The Necessity of Difference: The Speech of Peace and the Doctrine of Contraries in Langland’s Piers Plowman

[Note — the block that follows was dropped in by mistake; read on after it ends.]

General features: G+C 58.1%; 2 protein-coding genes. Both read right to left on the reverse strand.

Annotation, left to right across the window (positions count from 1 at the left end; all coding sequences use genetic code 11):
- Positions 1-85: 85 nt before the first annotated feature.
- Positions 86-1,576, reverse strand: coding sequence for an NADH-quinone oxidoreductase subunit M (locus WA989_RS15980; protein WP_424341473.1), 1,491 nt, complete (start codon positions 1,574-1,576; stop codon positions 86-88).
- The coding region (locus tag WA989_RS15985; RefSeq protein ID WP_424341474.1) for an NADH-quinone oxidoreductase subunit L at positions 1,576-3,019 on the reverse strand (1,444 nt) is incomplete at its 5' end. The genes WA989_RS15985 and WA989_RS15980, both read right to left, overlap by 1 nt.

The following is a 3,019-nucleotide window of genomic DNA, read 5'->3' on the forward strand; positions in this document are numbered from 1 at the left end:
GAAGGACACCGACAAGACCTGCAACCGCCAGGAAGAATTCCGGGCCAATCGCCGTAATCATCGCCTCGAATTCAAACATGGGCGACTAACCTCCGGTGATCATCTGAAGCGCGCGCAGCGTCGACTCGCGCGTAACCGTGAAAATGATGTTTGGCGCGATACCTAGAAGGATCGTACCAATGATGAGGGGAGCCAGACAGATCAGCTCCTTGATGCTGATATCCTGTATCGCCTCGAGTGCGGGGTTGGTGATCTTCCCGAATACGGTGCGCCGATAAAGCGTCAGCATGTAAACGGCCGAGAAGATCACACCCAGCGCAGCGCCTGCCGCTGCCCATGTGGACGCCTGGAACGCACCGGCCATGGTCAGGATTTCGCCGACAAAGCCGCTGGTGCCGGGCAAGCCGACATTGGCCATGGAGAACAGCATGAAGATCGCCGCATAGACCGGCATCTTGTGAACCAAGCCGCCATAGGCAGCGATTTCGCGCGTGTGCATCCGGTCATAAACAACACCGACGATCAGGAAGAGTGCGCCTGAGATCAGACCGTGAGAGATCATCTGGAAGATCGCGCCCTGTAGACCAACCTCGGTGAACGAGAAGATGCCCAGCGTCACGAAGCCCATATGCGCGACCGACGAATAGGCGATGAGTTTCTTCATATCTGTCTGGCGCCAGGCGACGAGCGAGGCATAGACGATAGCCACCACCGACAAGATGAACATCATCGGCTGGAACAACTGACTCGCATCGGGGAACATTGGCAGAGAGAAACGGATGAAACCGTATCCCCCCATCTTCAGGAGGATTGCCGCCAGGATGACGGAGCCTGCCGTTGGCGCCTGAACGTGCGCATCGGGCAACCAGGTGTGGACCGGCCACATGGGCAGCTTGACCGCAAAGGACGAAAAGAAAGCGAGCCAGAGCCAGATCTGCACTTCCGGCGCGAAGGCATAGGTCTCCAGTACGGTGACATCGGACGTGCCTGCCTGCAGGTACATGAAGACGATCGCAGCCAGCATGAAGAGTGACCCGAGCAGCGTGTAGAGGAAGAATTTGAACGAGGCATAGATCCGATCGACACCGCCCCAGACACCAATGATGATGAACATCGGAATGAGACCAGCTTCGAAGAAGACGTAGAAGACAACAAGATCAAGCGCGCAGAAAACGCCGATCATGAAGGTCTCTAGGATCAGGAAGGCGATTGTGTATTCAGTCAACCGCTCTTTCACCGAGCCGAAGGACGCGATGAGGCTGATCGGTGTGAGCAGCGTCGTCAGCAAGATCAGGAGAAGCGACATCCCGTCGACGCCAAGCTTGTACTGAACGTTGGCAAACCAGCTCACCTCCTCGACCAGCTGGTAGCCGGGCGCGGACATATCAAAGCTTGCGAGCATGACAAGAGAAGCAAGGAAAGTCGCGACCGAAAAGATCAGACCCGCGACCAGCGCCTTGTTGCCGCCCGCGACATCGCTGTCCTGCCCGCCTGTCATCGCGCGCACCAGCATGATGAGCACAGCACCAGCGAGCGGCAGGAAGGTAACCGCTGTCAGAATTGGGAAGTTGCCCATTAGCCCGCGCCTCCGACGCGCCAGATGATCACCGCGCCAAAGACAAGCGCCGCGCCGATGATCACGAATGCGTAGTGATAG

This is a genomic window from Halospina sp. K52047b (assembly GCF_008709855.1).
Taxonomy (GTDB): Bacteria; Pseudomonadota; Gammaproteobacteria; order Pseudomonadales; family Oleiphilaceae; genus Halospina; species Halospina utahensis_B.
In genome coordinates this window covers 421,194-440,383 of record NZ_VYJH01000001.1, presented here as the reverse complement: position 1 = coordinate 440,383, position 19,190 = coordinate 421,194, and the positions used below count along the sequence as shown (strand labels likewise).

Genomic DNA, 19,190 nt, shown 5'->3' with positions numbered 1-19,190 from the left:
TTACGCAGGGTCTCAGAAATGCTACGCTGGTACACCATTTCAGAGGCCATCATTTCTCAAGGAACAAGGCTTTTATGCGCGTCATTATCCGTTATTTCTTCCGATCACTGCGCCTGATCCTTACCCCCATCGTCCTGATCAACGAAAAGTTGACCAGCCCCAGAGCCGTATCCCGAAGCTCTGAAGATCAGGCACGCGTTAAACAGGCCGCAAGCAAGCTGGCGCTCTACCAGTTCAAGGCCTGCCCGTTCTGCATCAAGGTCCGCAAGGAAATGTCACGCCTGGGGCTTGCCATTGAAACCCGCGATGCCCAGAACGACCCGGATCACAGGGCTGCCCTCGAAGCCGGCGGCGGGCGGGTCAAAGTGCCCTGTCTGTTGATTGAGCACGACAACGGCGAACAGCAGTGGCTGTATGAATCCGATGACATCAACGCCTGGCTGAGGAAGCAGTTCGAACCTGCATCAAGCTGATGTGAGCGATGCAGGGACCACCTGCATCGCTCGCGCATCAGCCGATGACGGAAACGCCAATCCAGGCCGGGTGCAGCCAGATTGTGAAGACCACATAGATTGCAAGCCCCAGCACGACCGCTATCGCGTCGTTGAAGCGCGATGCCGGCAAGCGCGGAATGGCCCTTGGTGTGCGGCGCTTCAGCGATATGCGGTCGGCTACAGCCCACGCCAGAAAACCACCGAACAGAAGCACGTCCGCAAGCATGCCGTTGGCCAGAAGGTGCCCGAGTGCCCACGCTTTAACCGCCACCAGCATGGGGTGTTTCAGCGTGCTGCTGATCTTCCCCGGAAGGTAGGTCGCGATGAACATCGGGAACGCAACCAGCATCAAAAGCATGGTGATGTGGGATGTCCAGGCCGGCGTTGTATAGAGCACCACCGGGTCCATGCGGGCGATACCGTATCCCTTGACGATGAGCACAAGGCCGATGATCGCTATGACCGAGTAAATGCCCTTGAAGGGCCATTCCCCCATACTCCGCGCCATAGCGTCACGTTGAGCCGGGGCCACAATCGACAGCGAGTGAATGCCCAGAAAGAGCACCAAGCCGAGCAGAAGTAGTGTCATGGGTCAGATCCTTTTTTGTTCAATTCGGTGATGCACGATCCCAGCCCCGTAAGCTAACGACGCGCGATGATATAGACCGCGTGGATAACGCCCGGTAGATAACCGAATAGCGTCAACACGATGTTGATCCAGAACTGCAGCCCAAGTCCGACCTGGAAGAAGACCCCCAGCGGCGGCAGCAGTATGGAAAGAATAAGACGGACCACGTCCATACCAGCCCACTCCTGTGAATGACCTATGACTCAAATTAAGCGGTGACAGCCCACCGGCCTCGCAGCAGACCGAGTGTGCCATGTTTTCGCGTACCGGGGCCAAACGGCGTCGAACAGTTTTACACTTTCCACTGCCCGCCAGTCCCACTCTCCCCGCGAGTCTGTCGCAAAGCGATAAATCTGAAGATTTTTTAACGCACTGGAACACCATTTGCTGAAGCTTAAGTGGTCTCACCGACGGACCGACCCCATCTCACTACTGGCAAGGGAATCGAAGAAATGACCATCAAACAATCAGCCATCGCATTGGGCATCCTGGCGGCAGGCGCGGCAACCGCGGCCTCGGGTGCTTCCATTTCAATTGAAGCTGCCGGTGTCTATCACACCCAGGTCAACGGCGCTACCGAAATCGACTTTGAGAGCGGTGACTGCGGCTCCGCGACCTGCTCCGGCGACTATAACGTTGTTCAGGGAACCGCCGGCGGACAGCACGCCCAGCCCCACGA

Analyses the lines in C. 20 which tell the story of the debate of the daughters of God: Peace, Righteousness, Truth, and Mercy. L is perhaps the only medieval writer to have the debate take place near the gates of hell, immediately before its harrowing. The focus is Peace’s argument in lines 208f., which depends upon the idea that the original happiness of human beings in the Garden of Eden was provided so they would understand the character of sorrow, and also upon the idea that God assumed humanity so he would understand the suffering of human beings. These notions are unique in being combined by L with the doctrine of the Atonement. In seeking an explanation for L’s originality with respect to God’s ungodlike desire to learn, Pearsall entertains the view that Peace’s testimony is unreliable; and also the possibility that her unusual outlook is simply the result of the role she occupies in the allegorical dispute with God’s other three daughters. However, he concludes that Peace is attributing to God the lack of the capacity to experience compassion, and contending that he passed through the Incarnation so he could have ‘fellow-feeling’ with human beings (p. 165).